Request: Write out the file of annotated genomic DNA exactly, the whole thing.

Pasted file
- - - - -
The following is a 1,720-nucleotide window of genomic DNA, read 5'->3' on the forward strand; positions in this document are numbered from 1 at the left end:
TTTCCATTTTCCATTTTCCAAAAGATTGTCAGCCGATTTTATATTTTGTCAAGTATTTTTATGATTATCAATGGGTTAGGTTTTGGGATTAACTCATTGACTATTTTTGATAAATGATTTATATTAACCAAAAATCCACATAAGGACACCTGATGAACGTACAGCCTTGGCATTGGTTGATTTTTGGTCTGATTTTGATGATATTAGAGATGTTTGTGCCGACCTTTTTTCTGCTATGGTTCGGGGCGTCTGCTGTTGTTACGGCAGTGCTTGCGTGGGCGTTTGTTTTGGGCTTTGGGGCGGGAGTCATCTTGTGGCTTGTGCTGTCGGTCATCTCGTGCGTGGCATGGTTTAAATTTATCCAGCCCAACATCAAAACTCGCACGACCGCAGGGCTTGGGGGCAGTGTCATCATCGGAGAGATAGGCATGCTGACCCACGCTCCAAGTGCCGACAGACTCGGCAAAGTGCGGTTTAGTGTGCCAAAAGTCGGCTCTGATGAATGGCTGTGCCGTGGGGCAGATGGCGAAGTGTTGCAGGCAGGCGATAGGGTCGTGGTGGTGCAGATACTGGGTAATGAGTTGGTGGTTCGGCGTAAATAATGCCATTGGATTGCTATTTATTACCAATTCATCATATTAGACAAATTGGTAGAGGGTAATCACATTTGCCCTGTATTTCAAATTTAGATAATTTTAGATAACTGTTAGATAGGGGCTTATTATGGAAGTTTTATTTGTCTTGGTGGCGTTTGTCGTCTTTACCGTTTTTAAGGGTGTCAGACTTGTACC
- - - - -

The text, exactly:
The following is a 1,720-nucleotide window of genomic DNA, read 5'->3' on the forward strand; positions in this document are numbered from 1 at the left end:
TTTCCATTTTCCATTTTCCAAAAGATTGTCAGCCGATTTTATATTTTGTCAAGTATTTTTATGATTATCAATGGGTTAGGTTTTGGGATTAACTCATTGACTATTTTTGATAAATGATTTATATTAACCAAAAATCCACATAAGGACACCTGATGAACGTACAGCCTTGGCATTGGTTGATTTTTGGTCTGATTTTGATGATATTAGAGATGTTTGTGCCGACCTTTTTTCTGCTATGGTTCGGGGCGTCTGCTGTTGTTACGGCAGTGCTTGCGTGGGCGTTTGTTTTGGGCTTTGGGGCGGGAGTCATCTTGTGGCTTGTGCTGTCGGTCATCTCGTGCGTGGCATGGTTTAAATTTATCCAGCCCAACATCAAAACTCGCACGACCGCAGGGCTTGGGGGCAGTGTCATCATCGGAGAGATAGGCATGCTGACCCACGCTCCAAGTGCCGACAGACTCGGCAAAGTGCGGTTTAGTGTGCCAAAAGTCGGCTCTGATGAATGGCTGTGCCGTGGGGCAGATGGCGAAGTGTTGCAGGCAGGCGATAGGGTCGTGGTGGTGCAGATACTGGGTAATGAGTTGGTGGTTCGGCGTAAATAATGCCATTGGATTGCTATTTATTACCAATTCATCATATTAGACAAATTGGTAGAGGGTAATCACATTTGCCCTGTATTTCAAATTTAGATAATTTTAGATAACTGTTAGATAGGGGCTTATTATGGAAGTTTTATTTGTCTTGGTGGCGTTTGTCGTCTTTACCGTTTTTAAGGGTGTCAGACTTGTACC